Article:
Data are presented as mean ± standard deviation or median (range) unless otherwise noted, and P values <0.05 were considered to indicate statistical significance. Comparisons between two groups for normally distributed variables were performed using Student’s t-test, and the Wilcoxon rank sum test was used for non-normally distributed variables. For nominal variables, Fisher’s exact test was used for comparisons between two groups. Correlations were calculated by Spearman’s rank correlation coefficient (ρ) for non-parametric data. Multivariate analysis of variance (MANOVA) was performed to assess the association between muscle mass (CGR, CI, LBM) as dependent variables and interactions of log NT-proBNP with cardiac function (left ventricular end-diastolic dimension, left atrial dimension, ejection fraction, left ventricular posterior wall thickness, left ventricular mass index) or biomarkers of log hsCRP, log IL-6 or adiponectin as independent variables at baseline. Associations between variables of muscle mass (CGR, CI, LBM) and hydration status (total body water and extracellular water) estimated by more than 2 equal time points and NT-proBNP were assessed by repeated measurement analysis of a multivariate approach. Independent associations between one dependent variable and more than two independent variables were assessed using multiple linear regression analysis or logistic regression analysis.

Data were analyzed using JMP Pro version 12.0.1 (SAS Institute, Cary, NC), Stata/MP 13.1 (StataCorp, College Station, TX) and Prism version 5.0c (GraphPad Software, Inc., La Jolla, CA).


Characteristics of patients at baseline

The patient characteristics at baseline are presented in Table 1. There were 238 patients (149 men (64%), age 64 ± 13 years) analyzed in this study. Forty-nine percent of patients had a history of CVD, and 31% had diabetes mellitus. At baseline, 17% of the study patients were moderately to severely malnourished, as determined by SGA. The mean BMI level was 21 ± 3.0 kg/m2; 12.5% of the patients were underweight (BMI<18.5), and 11.0% of the patients were overweight (BMI>25).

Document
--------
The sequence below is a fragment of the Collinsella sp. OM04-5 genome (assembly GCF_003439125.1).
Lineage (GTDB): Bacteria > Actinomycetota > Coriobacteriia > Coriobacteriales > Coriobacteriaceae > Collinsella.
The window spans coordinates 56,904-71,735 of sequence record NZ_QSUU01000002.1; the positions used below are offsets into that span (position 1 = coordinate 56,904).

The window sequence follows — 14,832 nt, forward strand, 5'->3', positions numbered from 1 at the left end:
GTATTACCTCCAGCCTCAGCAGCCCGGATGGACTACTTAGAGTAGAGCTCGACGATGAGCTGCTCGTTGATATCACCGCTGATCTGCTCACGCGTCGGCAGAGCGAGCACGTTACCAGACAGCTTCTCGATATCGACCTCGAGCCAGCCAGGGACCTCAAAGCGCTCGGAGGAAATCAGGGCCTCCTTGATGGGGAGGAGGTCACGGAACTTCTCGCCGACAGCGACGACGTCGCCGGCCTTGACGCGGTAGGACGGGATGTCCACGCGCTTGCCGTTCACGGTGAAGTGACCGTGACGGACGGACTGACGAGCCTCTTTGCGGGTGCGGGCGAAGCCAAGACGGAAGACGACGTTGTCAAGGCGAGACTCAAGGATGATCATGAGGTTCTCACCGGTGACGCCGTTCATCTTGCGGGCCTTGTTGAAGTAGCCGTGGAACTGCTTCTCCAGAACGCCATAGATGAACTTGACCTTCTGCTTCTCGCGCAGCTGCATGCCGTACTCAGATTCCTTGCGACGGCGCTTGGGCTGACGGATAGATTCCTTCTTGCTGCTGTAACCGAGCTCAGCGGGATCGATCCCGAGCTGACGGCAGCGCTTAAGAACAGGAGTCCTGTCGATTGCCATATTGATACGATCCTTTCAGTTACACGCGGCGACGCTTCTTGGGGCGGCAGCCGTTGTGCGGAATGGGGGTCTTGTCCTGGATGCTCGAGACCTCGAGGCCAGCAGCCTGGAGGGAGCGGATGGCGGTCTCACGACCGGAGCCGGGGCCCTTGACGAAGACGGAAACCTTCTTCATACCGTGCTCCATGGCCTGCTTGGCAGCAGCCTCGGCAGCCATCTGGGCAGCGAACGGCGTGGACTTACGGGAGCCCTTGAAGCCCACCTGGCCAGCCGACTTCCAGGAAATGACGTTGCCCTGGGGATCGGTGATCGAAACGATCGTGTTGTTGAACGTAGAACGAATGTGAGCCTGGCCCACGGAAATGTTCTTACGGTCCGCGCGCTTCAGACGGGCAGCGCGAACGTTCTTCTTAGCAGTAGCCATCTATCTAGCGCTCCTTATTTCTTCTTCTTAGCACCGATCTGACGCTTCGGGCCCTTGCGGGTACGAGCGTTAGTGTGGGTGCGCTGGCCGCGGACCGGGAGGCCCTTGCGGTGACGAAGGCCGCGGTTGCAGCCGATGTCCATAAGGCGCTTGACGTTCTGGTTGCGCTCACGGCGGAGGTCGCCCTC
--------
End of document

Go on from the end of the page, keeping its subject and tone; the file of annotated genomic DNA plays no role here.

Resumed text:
Table 1. Patient characteristics and laboratory data at baseline in all patients and patients grouped according to NT-proBNP tertiles.

Correlations among NT-proBNP, variables for nutrition and inflammation, body composition, and cardiac function at baseline

Correlations among NT-proBNP, variables for nutrition and inflammation, body composition, and hydration status are shown in S1 Table. NT-proBNP was positively correlated with hsCRP, IL-6, percentage extracellular water, ratio of extracellular water to total body water (extracellular water / total body water); and inversely correlated with TFM, LBM, %CGR, and CI (S1 Table). LBM, %CGR, and CI were each positively correlated with one another (S1 Table). Associations between NT-proBNP and LBM at baseline and at 12 months later, or changes in LBM over 12 months are shown in S1 Fig. Changes in LBM over 12 months were significantly decreased above the threshold of log NT-proBNP of 8.5 (about 5,000 pg/mL) (S1 Fig).